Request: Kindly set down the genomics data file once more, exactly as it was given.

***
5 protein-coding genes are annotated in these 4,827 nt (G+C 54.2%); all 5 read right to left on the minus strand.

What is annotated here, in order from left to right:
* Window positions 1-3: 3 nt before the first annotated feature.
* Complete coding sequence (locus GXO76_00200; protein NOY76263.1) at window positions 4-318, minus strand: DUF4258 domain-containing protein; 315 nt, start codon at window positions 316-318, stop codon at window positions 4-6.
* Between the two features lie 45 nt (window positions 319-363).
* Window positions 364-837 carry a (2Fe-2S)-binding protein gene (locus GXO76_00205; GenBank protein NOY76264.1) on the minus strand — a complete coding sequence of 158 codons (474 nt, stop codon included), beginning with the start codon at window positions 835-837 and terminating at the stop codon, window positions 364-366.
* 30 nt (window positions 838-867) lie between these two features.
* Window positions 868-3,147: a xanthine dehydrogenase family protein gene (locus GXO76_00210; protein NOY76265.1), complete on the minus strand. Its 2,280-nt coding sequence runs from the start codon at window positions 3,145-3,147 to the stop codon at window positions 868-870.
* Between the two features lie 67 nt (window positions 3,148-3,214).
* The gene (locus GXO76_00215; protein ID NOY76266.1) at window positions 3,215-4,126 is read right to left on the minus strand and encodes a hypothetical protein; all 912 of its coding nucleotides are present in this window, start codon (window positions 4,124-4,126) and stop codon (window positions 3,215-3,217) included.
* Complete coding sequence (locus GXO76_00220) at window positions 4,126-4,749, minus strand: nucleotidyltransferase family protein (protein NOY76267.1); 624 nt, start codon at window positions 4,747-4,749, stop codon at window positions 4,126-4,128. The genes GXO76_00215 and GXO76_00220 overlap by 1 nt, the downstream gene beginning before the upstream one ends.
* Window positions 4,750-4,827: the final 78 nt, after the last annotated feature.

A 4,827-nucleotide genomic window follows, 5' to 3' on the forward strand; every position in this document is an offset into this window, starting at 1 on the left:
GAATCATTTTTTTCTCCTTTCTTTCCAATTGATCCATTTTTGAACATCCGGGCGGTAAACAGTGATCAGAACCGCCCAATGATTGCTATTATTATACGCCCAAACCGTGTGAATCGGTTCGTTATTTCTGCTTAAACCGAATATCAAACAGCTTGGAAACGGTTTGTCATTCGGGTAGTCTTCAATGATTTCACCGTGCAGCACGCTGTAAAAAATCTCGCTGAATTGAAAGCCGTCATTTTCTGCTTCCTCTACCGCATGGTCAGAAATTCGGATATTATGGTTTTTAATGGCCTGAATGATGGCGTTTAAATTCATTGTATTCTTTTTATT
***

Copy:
5 protein-coding genes are annotated in these 4,827 nt (G+C 54.2%); all 5 read right to left on the minus strand.

What is annotated here, in order from left to right:
* Window positions 1-3: 3 nt before the first annotated feature.
* Complete coding sequence (locus GXO76_00200; protein NOY76263.1) at window positions 4-318, minus strand: DUF4258 domain-containing protein; 315 nt, start codon at window positions 316-318, stop codon at window positions 4-6.
* Between the two features lie 45 nt (window positions 319-363).
* Window positions 364-837 carry a (2Fe-2S)-binding protein gene (locus GXO76_00205; GenBank protein NOY76264.1) on the minus strand — a complete coding sequence of 158 codons (474 nt, stop codon included), beginning with the start codon at window positions 835-837 and terminating at the stop codon, window positions 364-366.
* 30 nt (window positions 838-867) lie between these two features.
* Window positions 868-3,147: a xanthine dehydrogenase family protein gene (locus GXO76_00210; protein NOY76265.1), complete on the minus strand. Its 2,280-nt coding sequence runs from the start codon at window positions 3,145-3,147 to the stop codon at window positions 868-870.
* Between the two features lie 67 nt (window positions 3,148-3,214).
* The gene (locus GXO76_00215; protein ID NOY76266.1) at window positions 3,215-4,126 is read right to left on the minus strand and encodes a hypothetical protein; all 912 of its coding nucleotides are present in this window, start codon (window positions 4,124-4,126) and stop codon (window positions 3,215-3,217) included.
* Complete coding sequence (locus GXO76_00220) at window positions 4,126-4,749, minus strand: nucleotidyltransferase family protein (protein NOY76267.1); 624 nt, start codon at window positions 4,747-4,749, stop codon at window positions 4,126-4,128. The genes GXO76_00215 and GXO76_00220 overlap by 1 nt, the downstream gene beginning before the upstream one ends.
* Window positions 4,750-4,827: the final 78 nt, after the last annotated feature.

A 4,827-nucleotide genomic window follows, 5' to 3' on the forward strand; every position in this document is an offset into this window, starting at 1 on the left:
GAATCATTTTTTTCTCCTTTCTTTCCAATTGATCCATTTTTGAACATCCGGGCGGTAAACAGTGATCAGAACCGCCCAATGATTGCTATTATTATACGCCCAAACCGTGTGAATCGGTTCGTTATTTCTGCTTAAACCGAATATCAAACAGCTTGGAAACGGTTTGTCATTCGGGTAGTCTTCAATGATTTCACCGTGCAGCACGCTGTAAAAAATCTCGCTGAATTGAAAGCCGTCATTTTCTGCTTCCTCTACCGCATGGTCAGAAATTCGGATATTATGGTTTTTAATGGCCTGAATGATGGCGTTTAAATTCATTGTATTCTTTTTATT